Israel’s Interior Security Minister Advocates Right of Jews to Pray on Temple Mount in Jerusalem
Israel’s interior security minister endorsed changing the status quo on the Temple Mount in an interview on Tuesday, calling it an “injustice” that Jews are allowed to enter the holy site but are prohibited from praying.
Speaking during a radio interview in the wake of violent clashes on the Mount after Jewish worshippers sought to enter on the Tisha B’Av fast on Sunday, Israeli news site Walla quoted the minister, Gilad Erdan, as saying, “I think there’s an injustice in the status quo that has existed there since ’67, and we must act in order to change it.”
According to the status quo set up after the Six Day War in 1967, the Islamic Waqf exercises authority over the holy site. In recent years a “Temple Mount activist” movement has arisen among religious Jews that seeks to secure prayer rights and equal access to the Mount for Jewish worshipers.
Erdan — a key ally of Prime Minister Benjamin Netanyahu — declared that the status quo should be changed “in order that Jews in the future can pray on the Temple Mount, which is the holiest place to the Jewish people, and the third holiest place in Islam.”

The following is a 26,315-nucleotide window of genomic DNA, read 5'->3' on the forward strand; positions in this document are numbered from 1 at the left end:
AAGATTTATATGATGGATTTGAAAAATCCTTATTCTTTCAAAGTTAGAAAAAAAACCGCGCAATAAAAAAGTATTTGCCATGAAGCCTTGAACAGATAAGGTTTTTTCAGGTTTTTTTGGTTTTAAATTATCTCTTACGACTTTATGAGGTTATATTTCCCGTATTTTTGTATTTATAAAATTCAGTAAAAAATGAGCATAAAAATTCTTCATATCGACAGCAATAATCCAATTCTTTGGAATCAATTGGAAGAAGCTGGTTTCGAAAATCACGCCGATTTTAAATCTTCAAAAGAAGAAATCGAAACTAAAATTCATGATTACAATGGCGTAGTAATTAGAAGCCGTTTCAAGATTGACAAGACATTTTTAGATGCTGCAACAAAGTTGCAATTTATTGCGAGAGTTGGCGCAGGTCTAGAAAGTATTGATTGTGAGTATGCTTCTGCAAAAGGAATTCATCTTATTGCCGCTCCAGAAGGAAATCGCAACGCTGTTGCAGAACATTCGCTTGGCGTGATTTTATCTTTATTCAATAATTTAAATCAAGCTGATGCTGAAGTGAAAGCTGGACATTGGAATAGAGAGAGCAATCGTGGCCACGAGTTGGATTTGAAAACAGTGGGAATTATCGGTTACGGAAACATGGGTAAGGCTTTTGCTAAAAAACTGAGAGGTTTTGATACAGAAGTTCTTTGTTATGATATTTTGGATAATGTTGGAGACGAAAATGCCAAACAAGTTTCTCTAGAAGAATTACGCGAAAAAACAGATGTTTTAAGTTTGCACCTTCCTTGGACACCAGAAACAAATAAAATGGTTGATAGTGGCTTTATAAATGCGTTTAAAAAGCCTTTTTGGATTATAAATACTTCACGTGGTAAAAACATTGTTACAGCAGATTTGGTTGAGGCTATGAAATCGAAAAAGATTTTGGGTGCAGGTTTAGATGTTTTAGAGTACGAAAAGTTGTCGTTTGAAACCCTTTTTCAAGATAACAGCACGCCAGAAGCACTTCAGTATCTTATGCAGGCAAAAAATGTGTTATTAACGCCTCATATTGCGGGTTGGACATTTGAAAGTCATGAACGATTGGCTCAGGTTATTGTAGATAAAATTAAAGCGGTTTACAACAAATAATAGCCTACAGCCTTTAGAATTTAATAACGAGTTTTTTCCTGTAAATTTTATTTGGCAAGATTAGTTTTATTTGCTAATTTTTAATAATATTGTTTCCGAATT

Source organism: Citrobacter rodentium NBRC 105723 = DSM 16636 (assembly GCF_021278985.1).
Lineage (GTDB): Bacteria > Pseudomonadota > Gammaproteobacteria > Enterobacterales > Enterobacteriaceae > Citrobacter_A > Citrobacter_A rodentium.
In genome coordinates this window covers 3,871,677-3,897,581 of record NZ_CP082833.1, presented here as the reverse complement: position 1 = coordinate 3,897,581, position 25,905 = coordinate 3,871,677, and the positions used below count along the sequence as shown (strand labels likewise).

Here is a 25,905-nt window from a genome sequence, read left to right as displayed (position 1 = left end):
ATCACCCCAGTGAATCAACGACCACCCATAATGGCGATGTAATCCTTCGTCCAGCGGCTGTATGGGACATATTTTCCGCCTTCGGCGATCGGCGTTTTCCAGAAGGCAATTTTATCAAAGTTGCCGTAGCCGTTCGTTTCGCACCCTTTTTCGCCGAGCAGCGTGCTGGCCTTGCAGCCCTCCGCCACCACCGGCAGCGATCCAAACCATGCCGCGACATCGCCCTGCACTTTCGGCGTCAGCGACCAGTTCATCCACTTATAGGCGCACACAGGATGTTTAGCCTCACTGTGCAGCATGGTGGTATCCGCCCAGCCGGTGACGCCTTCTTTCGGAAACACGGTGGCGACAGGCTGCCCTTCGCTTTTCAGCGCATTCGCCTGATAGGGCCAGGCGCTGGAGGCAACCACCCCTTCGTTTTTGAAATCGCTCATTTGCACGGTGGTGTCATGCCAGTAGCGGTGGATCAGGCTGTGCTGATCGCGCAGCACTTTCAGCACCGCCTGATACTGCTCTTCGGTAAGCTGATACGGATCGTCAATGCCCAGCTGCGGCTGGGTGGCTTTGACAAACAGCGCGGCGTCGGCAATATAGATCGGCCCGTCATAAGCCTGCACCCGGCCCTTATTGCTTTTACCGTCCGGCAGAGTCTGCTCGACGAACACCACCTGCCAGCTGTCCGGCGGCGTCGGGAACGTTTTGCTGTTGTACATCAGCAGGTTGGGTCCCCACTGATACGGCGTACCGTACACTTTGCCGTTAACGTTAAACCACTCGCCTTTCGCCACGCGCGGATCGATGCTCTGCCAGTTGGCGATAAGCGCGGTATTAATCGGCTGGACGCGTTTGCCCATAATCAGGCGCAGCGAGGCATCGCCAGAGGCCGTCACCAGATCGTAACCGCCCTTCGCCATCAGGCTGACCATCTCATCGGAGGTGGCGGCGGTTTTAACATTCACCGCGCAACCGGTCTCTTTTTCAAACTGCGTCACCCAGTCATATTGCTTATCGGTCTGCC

“We must work to reach a situation in which the Jews can also pray,” he added. “But we must achieve this through political arrangements and not by force.”
Aviv Tatarsky of the left-wing group Ir Amim, which seeks to promote coexistence in Jerusalem, criticized Erdan’s statement, saying, “Most of the Israeli public respects the division in which Jewish worship takes place at the Western Wall and Muslim worship takes place on the Temple Mount/Haram al-Sharif.”
The public, he added, “Understands that this is the right situation until a political settlement is reached.”
Erdan, Tatarsky said, “prefers to join an extreme minority of the national religious community and strengthen it in exchange for personal political profit.”